HTML and CSS Reference
You may be looking at that previous example and thinking that the math
doesn't add up, and you'd be right—it doesn't. When mixing percentage
measurements, you have to fudge the numbers just a little. A 50 percent
width plus another 50 percent width plus 4 pixels worth of borders plus
a 5-pixel margin is clearly greater than the 100 percent width that the
container has to spare. It is a better bet that 96 percent of that space
will leave 9 pixels to spare, which, in this case, will be true so long as the
container's content width is at least 225 pixels ( 9 pixels / (100 percent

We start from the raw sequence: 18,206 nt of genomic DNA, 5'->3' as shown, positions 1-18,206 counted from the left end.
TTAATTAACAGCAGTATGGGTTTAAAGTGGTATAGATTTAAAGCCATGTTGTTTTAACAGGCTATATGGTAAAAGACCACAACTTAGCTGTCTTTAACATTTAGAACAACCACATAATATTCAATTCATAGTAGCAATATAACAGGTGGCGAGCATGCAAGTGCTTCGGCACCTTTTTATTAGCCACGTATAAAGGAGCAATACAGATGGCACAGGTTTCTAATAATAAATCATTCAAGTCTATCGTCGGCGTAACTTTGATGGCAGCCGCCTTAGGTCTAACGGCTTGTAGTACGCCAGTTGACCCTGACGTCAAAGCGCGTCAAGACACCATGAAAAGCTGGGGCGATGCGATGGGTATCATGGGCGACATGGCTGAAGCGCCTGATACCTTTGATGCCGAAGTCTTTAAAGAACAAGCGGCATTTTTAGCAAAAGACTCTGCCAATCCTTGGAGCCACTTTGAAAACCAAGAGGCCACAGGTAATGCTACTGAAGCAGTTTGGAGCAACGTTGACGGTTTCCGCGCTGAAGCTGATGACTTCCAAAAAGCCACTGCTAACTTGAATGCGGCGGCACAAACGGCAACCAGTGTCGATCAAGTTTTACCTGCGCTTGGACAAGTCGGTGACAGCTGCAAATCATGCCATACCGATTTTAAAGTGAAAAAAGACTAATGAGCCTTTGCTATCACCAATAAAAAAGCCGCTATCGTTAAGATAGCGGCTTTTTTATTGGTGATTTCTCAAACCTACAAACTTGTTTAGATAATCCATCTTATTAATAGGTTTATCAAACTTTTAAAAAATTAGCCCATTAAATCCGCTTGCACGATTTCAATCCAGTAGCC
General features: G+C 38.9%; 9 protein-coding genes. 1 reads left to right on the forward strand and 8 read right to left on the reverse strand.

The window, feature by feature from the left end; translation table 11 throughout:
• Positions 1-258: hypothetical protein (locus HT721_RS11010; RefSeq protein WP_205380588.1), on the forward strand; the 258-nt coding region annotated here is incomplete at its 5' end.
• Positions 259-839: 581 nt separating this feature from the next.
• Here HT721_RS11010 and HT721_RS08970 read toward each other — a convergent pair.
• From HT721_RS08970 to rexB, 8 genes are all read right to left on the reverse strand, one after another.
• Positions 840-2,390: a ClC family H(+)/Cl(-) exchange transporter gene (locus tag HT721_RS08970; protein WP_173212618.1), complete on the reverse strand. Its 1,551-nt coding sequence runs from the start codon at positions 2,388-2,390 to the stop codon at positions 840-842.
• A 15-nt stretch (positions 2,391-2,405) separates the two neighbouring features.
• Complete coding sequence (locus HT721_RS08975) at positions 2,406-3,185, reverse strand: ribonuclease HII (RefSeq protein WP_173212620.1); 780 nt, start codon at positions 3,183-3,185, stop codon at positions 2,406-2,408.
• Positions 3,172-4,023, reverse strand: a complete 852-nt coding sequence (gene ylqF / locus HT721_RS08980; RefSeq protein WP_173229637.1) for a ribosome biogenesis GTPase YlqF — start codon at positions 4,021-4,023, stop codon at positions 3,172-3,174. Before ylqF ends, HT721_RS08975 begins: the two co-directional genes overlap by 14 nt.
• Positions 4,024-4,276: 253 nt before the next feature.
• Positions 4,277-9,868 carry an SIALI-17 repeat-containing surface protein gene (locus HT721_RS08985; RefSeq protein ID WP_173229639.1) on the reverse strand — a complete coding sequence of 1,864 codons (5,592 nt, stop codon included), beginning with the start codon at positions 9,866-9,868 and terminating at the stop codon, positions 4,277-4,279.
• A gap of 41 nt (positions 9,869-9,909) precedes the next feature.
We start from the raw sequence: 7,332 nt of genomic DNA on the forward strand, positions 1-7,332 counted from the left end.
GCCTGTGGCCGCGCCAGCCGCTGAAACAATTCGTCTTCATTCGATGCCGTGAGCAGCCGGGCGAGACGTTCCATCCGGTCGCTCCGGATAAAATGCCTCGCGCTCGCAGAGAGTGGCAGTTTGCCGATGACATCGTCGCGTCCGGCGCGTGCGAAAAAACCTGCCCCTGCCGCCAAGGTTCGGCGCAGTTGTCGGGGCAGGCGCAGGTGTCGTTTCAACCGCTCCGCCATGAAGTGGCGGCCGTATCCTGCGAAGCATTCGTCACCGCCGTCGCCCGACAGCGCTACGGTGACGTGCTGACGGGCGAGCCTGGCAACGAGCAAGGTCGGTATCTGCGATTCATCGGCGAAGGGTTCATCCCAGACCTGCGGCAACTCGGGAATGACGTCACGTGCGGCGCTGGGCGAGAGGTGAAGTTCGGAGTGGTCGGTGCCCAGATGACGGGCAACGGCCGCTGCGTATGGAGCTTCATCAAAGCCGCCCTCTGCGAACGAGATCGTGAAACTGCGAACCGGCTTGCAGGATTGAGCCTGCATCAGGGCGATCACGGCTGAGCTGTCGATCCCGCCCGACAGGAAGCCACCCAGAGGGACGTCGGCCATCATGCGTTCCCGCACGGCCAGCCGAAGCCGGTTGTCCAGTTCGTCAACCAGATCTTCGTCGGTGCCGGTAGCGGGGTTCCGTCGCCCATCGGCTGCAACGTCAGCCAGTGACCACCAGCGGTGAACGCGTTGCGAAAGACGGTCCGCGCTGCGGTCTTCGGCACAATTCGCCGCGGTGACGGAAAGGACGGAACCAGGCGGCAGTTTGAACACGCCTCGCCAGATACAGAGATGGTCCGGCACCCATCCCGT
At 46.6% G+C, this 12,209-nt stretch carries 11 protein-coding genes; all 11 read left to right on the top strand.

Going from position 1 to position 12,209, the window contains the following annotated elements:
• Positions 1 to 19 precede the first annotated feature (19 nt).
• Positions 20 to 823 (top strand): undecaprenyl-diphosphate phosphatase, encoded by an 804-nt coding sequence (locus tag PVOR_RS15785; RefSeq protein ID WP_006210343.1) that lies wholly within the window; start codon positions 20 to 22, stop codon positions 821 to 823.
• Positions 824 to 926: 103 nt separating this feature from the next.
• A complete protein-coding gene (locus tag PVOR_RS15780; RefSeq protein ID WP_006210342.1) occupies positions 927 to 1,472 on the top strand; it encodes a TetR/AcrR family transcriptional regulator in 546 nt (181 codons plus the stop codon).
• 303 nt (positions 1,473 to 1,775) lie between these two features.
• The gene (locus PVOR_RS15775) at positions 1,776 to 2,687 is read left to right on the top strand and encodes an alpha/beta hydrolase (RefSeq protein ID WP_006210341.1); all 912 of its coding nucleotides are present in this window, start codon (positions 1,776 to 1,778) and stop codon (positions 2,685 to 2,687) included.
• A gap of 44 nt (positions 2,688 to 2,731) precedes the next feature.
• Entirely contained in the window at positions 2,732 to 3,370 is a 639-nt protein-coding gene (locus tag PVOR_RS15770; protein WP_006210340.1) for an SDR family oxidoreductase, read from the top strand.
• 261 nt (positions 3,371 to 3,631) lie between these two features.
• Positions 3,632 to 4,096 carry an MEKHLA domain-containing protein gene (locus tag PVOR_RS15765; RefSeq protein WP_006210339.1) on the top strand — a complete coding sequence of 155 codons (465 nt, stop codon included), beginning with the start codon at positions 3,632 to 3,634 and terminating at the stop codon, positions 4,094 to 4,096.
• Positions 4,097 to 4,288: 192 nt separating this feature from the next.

- 96 percent) * 100). If the content width is larger than 225 pixels, that
4 percent width will be larger than 9 pixels, but in many situations, those
few extra pixels are a fair trade-off for having a mixed layout.
Flexible columns are often the best solution for a Web where every visi-
tor has a different screen size and browser size, but that doesn't take
into account that the content often has a role to play as well. Content
columns that are too small may not fit images or video content, and
when they get too wide, the content may be difficult to read. Secondary
columns too may have constraints or optimal sizes. Mixed columns can
be the best solution.
You can use the min-width and max-width properties to cap the size of
otherwise liquid columns or column wrappers. In the following code, the
container used in the previous examples is allowed to grow to between
600 pixels and 1000 pixels and then is centered on the page if it goes
beyond the maximum width.